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2 injured workers rescued from inside 160-foot-tall water tower

By the CNN Wire Staff
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Workers rescued from water tower
STORY HIGHLIGHTS
  • The men were performing maintenance inside the tower when scaffolding gave way
  • The nearly five-hour rescue operation was hampered by toxic fumes in the tower
  • One man suffered an apparent spinal injury; the other has a broken hip
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Miami, Florida (CNN) -- Authorities in Hollywood, Florida, performed a dizzying rescue Friday after two utility workers conducting maintenance on an empty water tower became trapped inside when their scaffolding gave way -- plunging them 30 feet to the bottom of the structure's bowl.

Fire rescue workers from multiple agencies in the area responded to the incident and worked for nearly five hours to safely lower the severely injured men 160 feet to the ground and transport them to Memorial Regional Hospital.

The men, who were performing routine maintenance on the 52-year-old tower, had just finished sandblasting a section of the interior and were preparing to apply a coating when one side of their scaffolding collapsed, according to Raelin Storey, spokeswoman for the city of Hollywood.

One of the men was able to call his supervisor after the collapse, who then called 911 about 11 a.m., she said.

One of the workers -- identified as a 22-year-old Latino man -- suffered an apparent spinal injury in the fall and had no sensation in his lower extremities when rescuers lowered him from the tower, Storey said. The man was initially unconscious, but regained consciousness over the course of the rescue effort.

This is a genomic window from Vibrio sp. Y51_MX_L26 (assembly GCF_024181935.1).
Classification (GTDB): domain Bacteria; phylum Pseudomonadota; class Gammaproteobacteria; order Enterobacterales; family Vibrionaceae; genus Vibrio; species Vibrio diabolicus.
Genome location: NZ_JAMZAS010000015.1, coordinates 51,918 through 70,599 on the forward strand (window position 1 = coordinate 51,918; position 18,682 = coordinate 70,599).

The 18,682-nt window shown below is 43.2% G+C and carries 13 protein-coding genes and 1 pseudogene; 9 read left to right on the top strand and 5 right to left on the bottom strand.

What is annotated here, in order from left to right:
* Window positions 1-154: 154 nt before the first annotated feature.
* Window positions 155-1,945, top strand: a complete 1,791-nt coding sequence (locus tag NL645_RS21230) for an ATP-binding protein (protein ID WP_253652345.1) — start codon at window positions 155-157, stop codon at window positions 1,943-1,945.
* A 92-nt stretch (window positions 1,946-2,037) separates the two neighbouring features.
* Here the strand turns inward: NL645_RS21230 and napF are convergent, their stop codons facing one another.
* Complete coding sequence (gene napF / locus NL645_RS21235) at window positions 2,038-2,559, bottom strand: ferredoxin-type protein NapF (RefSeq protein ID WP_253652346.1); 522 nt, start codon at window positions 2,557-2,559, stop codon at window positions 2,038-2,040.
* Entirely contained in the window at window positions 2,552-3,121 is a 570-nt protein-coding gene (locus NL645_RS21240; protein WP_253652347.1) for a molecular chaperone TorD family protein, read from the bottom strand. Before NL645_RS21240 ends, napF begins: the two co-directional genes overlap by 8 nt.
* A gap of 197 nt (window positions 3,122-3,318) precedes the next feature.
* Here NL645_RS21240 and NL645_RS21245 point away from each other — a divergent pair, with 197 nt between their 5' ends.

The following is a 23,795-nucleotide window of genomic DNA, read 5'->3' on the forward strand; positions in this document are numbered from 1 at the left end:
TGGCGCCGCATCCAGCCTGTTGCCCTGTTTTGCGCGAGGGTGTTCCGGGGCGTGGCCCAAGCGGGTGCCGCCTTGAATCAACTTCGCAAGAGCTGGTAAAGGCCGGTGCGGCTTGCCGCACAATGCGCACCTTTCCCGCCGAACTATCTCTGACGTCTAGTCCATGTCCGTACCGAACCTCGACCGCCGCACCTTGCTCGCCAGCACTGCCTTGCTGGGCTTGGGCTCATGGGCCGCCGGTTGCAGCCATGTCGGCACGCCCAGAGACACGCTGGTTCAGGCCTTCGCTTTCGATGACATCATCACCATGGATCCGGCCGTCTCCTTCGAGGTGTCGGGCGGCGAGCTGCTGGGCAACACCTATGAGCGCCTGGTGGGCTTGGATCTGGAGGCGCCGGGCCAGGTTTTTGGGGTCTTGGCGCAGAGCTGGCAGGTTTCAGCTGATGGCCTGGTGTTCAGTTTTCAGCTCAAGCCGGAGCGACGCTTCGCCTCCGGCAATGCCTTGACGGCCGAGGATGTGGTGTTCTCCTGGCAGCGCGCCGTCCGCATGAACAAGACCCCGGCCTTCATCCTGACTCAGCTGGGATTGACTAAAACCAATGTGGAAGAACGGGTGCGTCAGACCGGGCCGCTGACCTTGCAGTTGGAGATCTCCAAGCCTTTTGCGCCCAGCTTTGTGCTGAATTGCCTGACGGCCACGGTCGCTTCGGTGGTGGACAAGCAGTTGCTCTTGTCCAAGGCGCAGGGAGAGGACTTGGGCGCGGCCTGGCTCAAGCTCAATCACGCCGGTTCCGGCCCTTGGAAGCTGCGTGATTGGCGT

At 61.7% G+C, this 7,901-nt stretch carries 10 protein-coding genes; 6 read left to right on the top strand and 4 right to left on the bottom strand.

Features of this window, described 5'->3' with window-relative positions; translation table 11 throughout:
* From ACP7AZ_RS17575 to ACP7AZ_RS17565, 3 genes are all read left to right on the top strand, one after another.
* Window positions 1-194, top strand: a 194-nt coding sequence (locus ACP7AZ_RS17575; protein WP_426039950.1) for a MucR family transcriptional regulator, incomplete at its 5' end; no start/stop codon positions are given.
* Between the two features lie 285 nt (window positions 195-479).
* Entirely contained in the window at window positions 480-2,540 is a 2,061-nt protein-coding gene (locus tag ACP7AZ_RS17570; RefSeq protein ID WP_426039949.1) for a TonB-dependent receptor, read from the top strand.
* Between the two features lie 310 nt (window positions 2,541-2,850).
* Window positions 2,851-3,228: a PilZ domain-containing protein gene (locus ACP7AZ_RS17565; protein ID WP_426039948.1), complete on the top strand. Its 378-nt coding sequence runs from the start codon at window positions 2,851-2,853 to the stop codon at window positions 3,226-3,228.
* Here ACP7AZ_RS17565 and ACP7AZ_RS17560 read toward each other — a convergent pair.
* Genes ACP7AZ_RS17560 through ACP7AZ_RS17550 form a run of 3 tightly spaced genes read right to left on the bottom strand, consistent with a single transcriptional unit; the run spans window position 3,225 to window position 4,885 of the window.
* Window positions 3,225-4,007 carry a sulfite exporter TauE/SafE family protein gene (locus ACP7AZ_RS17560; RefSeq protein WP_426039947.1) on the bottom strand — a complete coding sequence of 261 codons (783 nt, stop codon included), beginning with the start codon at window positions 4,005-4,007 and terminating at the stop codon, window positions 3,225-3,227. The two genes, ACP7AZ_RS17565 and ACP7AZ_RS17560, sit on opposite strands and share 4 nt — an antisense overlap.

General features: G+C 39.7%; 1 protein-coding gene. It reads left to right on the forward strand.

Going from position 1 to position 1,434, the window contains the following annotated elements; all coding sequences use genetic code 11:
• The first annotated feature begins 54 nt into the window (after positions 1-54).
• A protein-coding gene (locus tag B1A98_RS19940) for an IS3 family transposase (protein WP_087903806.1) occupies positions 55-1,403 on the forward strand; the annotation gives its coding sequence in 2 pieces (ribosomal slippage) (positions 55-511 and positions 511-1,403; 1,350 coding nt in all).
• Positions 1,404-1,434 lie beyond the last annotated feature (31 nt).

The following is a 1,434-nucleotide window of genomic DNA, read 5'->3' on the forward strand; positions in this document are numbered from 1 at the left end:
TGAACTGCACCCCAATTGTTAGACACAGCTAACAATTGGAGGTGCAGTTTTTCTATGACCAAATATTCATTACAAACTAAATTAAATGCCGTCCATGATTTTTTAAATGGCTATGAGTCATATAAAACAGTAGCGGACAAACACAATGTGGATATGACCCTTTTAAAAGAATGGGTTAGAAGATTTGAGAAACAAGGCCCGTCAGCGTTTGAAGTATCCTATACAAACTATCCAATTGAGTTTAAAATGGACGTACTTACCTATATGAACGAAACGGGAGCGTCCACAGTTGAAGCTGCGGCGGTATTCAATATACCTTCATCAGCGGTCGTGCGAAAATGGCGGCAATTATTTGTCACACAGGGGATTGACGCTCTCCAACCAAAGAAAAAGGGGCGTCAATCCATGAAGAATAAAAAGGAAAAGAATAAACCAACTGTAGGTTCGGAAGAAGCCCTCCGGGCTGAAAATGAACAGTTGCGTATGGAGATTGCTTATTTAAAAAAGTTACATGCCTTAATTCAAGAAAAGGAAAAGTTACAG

The other man -- identified as a 33-year-old Tongan -- broke his right hip and could possibly have sustained other injuries, Storey said.

She said the two men were contractors with Utility Services Corp. Authorities declined to identify the men further.

In addition to the challenge of working 160 feet above ground, rescuers were hampered by other complications -- chemical fumes from the materials the men were working with, little light inside the bowl and an echo that prohibited them from communicating verbally with the men.

Instead, the men would shake cables lowered by the rescuers to communicate, said Lt. Brian White of Hollywood Fire Rescue.

White was among one of the first rescuers to reach the top of the tower and make contact with the men.

"The call had come in (that) a city worker had fallen inside the water tower, which is our worst nightmare," White said.

But Storey praised the rescue efforts.

"I think we were all holding our breath" as they watched the two patients being lowered to the ground, Storey said, calling the training rescuers must go through to prepare for such a situation "impressive."

"Today that training paid off with successfully getting those patients out of the tower and into the hospital," she said.

CNN's Kimberly Segal contributed to this report.